Confidence, where does it come from? If you make one landing on every flight, fly 50 hours a year, fly a pattern out of glide range, and 9re white knuckled on touchdown; then you need to do nothing but landings for the next 5 hours and those five hours need to be real close together. You can only build your emergency skill level with lots of practice. The emergency engine out landing will requ ire your best skill and the fortunate thing is that adrenalin really makes you focus, if you have a plan. If you are having issues with landings in general then anything other than dropping your nose for speed, a minimum of deviation from your flight path, and avoiding a stall, is your plan. Plan for it and stick to it! There is no go around on this one. Wild Bill wanted to know that you understood how to fly the airplane. That you understood the entire slow flight regime of power on, power off stalls, accelerated stalls, and that you could control yaw properly with the rudder pedals. No Stearman ever ran off the side of a runway, stalled, crashed, or taxied into another airplane, unless the controls were compromised. At no time should the airplane do anything you don’t want it to do. Flying or taxiing sloppy is a recipe for disaster. Positive control on the ground in taxiing pays off in spades, because it is usually on the ground where things go wrong. I even practiced ground loops on grass at slow speeds so that it was readily avoidable. If you haven’t been there how do you get back? Do it and be done with it.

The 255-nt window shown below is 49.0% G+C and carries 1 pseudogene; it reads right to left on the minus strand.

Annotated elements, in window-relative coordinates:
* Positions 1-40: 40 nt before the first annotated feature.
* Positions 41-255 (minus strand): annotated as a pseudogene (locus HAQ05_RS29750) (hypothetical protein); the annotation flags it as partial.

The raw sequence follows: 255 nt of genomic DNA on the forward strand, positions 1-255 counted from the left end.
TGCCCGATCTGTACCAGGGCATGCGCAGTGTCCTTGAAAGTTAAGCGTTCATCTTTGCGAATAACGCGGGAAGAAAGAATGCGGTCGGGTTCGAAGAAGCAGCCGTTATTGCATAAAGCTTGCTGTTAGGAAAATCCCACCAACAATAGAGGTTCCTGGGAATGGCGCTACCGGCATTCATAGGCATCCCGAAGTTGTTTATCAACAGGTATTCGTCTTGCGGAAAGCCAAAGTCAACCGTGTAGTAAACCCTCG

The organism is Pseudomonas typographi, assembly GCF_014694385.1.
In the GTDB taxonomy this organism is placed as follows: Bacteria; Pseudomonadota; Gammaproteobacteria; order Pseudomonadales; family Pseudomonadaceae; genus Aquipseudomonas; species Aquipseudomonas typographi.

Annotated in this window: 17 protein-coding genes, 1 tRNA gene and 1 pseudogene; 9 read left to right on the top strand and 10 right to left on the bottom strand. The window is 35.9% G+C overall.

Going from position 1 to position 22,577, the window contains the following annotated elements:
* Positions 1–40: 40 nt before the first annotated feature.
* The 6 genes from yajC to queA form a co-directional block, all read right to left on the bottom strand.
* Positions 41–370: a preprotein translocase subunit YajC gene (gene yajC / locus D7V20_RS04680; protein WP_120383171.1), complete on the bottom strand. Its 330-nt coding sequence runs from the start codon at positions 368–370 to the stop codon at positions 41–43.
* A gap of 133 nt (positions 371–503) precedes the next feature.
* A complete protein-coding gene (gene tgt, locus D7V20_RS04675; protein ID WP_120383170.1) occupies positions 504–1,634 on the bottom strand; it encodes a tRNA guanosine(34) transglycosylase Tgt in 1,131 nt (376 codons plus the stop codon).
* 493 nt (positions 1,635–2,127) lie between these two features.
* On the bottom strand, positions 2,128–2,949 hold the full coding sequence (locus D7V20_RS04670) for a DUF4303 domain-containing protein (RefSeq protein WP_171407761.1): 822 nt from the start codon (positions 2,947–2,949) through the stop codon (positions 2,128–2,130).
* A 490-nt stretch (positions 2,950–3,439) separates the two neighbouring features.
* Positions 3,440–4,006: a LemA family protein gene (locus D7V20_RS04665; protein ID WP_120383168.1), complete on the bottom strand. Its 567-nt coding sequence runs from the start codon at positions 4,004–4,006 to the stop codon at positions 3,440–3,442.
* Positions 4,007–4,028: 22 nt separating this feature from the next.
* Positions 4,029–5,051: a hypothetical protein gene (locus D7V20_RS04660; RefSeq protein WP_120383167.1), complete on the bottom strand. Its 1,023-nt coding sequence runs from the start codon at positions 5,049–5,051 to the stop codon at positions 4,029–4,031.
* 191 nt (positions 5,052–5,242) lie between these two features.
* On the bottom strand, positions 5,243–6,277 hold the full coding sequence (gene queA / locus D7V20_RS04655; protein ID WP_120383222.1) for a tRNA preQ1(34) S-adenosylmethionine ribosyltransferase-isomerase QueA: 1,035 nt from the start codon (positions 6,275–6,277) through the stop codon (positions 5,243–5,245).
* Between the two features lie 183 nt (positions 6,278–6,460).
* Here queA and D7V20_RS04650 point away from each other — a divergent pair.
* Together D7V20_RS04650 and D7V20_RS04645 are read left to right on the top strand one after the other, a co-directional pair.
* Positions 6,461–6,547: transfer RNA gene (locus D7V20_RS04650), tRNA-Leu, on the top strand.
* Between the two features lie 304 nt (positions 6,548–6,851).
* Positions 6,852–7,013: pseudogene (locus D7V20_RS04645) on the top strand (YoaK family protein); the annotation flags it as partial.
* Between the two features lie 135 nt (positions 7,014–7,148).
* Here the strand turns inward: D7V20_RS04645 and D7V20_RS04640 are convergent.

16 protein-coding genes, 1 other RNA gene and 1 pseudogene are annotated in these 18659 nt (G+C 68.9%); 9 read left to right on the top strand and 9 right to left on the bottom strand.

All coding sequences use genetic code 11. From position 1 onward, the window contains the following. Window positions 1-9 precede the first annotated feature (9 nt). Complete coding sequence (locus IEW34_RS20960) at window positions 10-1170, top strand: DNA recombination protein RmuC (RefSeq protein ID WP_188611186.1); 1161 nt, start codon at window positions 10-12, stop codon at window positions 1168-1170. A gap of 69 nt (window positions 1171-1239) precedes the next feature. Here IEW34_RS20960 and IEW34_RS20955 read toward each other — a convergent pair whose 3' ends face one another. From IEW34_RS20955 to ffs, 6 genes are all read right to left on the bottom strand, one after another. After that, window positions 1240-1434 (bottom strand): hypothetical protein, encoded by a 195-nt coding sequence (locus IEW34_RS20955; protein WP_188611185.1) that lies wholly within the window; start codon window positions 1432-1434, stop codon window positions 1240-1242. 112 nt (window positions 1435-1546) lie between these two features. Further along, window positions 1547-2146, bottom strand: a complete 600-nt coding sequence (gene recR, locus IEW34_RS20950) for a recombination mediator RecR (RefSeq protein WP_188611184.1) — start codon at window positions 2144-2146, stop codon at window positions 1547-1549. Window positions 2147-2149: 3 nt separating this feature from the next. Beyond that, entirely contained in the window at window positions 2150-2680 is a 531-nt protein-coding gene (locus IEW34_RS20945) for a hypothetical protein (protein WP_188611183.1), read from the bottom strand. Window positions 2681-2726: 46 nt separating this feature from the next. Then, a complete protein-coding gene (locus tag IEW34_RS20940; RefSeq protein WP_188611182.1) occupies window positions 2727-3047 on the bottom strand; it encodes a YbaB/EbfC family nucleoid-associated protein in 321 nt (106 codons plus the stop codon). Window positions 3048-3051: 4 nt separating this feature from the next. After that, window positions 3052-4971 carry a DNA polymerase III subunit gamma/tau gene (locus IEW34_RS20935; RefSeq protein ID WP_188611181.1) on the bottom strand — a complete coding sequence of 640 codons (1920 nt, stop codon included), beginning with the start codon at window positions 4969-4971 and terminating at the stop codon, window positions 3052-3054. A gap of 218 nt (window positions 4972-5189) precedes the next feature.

If we are going to talk about the perilous 180 degree turn we need to focus on control. Dutch rolls, steep turns, skids, side-slips, forward slips, accelerated stalls,and buffeting is all a part of flying. Thank God we fly an airplane that loves to buffet at the edge of a stall. That is your wakeup call. Kind of like when the little woman says I fixed dinner for just the two of us. It pays off in spades if you pay attention, because you know what comes next Dutch roll maneuvers requires that the nose of the airplane remains on a fixed point on the horizon and does not deviate in lateral or vertical moment while the airplane is banked left and right in a continuous rhythm. La tee da’.